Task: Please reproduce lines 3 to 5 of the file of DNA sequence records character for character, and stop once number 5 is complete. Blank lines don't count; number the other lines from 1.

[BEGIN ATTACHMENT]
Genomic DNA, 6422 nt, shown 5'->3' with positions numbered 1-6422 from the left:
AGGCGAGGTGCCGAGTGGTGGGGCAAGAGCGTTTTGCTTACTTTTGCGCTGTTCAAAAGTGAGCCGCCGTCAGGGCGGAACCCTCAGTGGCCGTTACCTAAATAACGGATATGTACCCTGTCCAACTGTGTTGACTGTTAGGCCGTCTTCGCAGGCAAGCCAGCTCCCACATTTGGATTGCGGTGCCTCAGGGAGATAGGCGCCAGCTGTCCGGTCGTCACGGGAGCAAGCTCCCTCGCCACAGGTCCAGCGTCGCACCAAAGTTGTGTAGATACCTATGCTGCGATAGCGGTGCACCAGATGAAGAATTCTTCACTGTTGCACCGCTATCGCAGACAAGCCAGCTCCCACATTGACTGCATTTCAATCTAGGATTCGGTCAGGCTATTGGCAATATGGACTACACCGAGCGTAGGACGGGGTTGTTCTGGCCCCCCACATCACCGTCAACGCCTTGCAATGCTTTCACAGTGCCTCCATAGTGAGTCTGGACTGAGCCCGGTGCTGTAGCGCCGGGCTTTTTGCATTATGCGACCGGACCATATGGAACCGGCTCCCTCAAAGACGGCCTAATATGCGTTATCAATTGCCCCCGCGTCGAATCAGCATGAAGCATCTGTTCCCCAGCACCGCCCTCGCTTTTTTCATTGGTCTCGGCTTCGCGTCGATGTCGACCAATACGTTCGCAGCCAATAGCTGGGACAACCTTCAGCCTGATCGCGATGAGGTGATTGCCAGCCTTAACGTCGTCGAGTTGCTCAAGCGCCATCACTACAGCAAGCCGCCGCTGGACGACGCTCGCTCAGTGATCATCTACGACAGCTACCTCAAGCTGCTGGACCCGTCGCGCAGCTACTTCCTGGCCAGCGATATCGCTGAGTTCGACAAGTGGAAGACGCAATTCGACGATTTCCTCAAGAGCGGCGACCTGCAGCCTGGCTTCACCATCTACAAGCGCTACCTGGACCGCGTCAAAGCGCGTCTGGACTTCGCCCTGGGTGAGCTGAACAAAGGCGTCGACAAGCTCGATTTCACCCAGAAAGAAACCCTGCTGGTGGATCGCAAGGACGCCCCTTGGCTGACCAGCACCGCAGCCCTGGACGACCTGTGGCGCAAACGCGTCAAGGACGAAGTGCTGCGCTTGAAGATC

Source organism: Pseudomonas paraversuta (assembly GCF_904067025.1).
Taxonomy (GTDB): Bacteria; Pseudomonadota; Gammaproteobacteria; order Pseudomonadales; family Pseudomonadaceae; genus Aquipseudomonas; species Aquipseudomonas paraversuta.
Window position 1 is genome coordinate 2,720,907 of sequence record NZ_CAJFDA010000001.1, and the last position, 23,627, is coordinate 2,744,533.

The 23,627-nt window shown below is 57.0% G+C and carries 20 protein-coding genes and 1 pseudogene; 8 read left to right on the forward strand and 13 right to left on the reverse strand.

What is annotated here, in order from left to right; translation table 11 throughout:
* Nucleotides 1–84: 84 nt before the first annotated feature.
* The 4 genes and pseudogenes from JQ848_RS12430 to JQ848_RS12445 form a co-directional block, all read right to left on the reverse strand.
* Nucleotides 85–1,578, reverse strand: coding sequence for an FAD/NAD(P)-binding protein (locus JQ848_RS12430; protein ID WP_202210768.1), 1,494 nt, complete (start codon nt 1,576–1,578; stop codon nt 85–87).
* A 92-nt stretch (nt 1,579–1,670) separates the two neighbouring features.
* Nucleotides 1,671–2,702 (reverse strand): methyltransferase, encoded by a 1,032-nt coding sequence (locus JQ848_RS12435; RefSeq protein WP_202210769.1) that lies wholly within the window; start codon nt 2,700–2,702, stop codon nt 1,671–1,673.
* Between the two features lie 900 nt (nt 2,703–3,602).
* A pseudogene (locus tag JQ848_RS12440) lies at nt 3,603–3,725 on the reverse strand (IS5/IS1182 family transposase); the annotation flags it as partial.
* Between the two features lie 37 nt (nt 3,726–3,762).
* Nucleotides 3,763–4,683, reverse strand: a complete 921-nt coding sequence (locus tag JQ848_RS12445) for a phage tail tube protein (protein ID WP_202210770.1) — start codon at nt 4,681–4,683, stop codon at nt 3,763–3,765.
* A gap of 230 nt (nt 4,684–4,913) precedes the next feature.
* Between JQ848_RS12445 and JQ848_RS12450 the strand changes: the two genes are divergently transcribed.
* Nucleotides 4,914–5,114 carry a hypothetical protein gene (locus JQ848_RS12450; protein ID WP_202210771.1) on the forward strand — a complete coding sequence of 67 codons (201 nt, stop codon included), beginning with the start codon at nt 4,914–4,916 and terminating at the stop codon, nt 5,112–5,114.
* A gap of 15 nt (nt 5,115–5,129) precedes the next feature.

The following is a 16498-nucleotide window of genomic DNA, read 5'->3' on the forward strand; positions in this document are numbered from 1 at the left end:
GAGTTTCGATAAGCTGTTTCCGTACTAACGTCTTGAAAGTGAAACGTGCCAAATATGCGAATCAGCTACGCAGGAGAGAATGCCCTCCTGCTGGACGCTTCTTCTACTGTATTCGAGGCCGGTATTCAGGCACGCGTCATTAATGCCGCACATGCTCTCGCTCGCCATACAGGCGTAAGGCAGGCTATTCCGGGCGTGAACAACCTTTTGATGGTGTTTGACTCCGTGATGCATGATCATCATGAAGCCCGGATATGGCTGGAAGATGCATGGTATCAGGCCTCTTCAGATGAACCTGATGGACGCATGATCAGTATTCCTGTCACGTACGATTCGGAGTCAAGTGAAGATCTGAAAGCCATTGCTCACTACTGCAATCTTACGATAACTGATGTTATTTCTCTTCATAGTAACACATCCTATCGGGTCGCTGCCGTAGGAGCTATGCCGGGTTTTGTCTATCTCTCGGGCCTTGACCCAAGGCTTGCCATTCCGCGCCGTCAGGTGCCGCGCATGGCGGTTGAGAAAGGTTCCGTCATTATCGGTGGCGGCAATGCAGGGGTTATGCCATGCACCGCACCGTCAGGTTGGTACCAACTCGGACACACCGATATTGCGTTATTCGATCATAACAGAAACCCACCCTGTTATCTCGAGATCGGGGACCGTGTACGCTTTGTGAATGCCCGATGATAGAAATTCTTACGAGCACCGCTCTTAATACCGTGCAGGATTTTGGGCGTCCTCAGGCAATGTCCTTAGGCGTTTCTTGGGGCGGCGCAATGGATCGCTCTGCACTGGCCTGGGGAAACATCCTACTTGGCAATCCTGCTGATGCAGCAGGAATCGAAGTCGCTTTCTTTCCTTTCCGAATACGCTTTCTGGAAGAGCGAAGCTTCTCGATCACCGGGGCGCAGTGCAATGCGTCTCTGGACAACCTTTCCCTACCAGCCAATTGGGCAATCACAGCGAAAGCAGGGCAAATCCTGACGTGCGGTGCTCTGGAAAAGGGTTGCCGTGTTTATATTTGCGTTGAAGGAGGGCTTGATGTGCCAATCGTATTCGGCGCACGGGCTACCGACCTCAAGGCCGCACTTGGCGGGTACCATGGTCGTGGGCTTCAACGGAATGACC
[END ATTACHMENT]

Source organism: Pseudomonas paraversuta (assembly GCF_904067025.1).
Taxonomy (GTDB): Bacteria; Pseudomonadota; Gammaproteobacteria; order Pseudomonadales; family Pseudomonadaceae; genus Aquipseudomonas; species Aquipseudomonas paraversuta.
Window position 1 is genome coordinate 2,720,907 of sequence record NZ_CAJFDA010000001.1, and the last position, 23,627, is coordinate 2,744,533.